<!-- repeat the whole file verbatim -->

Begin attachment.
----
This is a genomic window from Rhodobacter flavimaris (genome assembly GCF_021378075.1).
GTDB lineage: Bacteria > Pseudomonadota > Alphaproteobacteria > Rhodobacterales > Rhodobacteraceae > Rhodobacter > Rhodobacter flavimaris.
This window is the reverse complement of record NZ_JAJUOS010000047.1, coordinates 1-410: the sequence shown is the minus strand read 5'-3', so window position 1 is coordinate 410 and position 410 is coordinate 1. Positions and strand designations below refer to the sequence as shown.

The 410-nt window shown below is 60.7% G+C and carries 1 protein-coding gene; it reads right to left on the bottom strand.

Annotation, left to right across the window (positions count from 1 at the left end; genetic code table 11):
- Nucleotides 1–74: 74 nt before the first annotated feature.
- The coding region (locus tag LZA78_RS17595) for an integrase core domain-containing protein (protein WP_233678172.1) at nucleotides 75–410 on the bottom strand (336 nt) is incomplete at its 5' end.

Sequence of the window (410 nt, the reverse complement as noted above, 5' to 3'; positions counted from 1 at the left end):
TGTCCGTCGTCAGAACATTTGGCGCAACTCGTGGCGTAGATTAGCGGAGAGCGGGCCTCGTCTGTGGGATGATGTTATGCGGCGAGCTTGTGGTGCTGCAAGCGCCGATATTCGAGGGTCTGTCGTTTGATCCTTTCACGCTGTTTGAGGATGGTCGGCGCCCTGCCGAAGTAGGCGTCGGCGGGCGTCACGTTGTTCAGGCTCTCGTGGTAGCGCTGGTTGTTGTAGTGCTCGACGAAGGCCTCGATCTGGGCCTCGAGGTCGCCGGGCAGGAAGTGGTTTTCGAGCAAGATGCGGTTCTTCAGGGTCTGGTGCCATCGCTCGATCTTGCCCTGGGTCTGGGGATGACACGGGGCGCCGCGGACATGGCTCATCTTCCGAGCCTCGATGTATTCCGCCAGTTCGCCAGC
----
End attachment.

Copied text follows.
This is a genomic window from Rhodobacter flavimaris (genome assembly GCF_021378075.1).
GTDB lineage: Bacteria > Pseudomonadota > Alphaproteobacteria > Rhodobacterales > Rhodobacteraceae > Rhodobacter > Rhodobacter flavimaris.
This window is the reverse complement of record NZ_JAJUOS010000047.1, coordinates 1-410: the sequence shown is the minus strand read 5'-3', so window position 1 is coordinate 410 and position 410 is coordinate 1. Positions and strand designations below refer to the sequence as shown.

The 410-nt window shown below is 60.7% G+C and carries 1 protein-coding gene; it reads right to left on the bottom strand.

Annotation, left to right across the window (positions count from 1 at the left end; genetic code table 11):
- Nucleotides 1–74: 74 nt before the first annotated feature.
- The coding region (locus tag LZA78_RS17595) for an integrase core domain-containing protein (protein WP_233678172.1) at nucleotides 75–410 on the bottom strand (336 nt) is incomplete at its 5' end.

Sequence of the window (410 nt, the reverse complement as noted above, 5' to 3'; positions counted from 1 at the left end):
TGTCCGTCGTCAGAACATTTGGCGCAACTCGTGGCGTAGATTAGCGGAGAGCGGGCCTCGTCTGTGGGATGATGTTATGCGGCGAGCTTGTGGTGCTGCAAGCGCCGATATTCGAGGGTCTGTCGTTTGATCCTTTCACGCTGTTTGAGGATGGTCGGCGCCCTGCCGAAGTAGGCGTCGGCGGGCGTCACGTTGTTCAGGCTCTCGTGGTAGCGCTGGTTGTTGTAGTGCTCGACGAAGGCCTCGATCTGGGCCTCGAGGTCGCCGGGCAGGAAGTGGTTTTCGAGCAAGATGCGGTTCTTCAGGGTCTGGTGCCATCGCTCGATCTTGCCCTGGGTCTGGGGATGACACGGGGCGCCGCGGACATGGCTCATCTTCCGAGCCTCGATGTATTCCGCCAGTTCGCCAGC